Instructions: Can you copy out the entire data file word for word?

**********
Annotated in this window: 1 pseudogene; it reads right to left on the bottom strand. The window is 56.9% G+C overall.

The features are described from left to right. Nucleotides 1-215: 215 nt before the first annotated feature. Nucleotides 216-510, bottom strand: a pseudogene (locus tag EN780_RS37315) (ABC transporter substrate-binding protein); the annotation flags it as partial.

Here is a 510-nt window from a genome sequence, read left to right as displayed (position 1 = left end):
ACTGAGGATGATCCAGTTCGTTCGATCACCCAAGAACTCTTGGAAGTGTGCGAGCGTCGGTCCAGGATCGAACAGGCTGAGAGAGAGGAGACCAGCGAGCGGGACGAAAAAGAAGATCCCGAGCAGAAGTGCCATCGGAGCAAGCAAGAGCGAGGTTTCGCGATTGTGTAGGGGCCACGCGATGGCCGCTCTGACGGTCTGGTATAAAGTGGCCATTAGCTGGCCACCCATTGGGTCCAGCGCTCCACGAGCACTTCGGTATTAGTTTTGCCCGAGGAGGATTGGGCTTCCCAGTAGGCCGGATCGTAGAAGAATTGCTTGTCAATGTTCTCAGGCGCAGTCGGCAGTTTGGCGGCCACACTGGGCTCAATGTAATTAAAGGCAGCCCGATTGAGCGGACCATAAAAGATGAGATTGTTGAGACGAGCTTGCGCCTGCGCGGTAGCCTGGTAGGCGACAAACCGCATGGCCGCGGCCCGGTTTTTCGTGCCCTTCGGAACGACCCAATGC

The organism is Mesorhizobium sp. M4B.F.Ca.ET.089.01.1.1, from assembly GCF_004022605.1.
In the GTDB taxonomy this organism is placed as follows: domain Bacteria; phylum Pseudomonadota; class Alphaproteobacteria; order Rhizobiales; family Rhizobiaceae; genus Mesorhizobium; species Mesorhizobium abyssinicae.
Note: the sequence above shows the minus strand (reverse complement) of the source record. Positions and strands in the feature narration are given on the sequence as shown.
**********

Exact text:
Annotated in this window: 1 pseudogene; it reads right to left on the bottom strand. The window is 56.9% G+C overall.

The features are described from left to right. Nucleotides 1-215: 215 nt before the first annotated feature. Nucleotides 216-510, bottom strand: a pseudogene (locus tag EN780_RS37315) (ABC transporter substrate-binding protein); the annotation flags it as partial.

Here is a 510-nt window from a genome sequence, read left to right as displayed (position 1 = left end):
ACTGAGGATGATCCAGTTCGTTCGATCACCCAAGAACTCTTGGAAGTGTGCGAGCGTCGGTCCAGGATCGAACAGGCTGAGAGAGAGGAGACCAGCGAGCGGGACGAAAAAGAAGATCCCGAGCAGAAGTGCCATCGGAGCAAGCAAGAGCGAGGTTTCGCGATTGTGTAGGGGCCACGCGATGGCCGCTCTGACGGTCTGGTATAAAGTGGCCATTAGCTGGCCACCCATTGGGTCCAGCGCTCCACGAGCACTTCGGTATTAGTTTTGCCCGAGGAGGATTGGGCTTCCCAGTAGGCCGGATCGTAGAAGAATTGCTTGTCAATGTTCTCAGGCGCAGTCGGCAGTTTGGCGGCCACACTGGGCTCAATGTAATTAAAGGCAGCCCGATTGAGCGGACCATAAAAGATGAGATTGTTGAGACGAGCTTGCGCCTGCGCGGTAGCCTGGTAGGCGACAAACCGCATGGCCGCGGCCCGGTTTTTCGTGCCCTTCGGAACGACCCAATGC

The organism is Mesorhizobium sp. M4B.F.Ca.ET.089.01.1.1, from assembly GCF_004022605.1.
In the GTDB taxonomy this organism is placed as follows: domain Bacteria; phylum Pseudomonadota; class Alphaproteobacteria; order Rhizobiales; family Rhizobiaceae; genus Mesorhizobium; species Mesorhizobium abyssinicae.
Note: the sequence above shows the minus strand (reverse complement) of the source record. Positions and strands in the feature narration are given on the sequence as shown.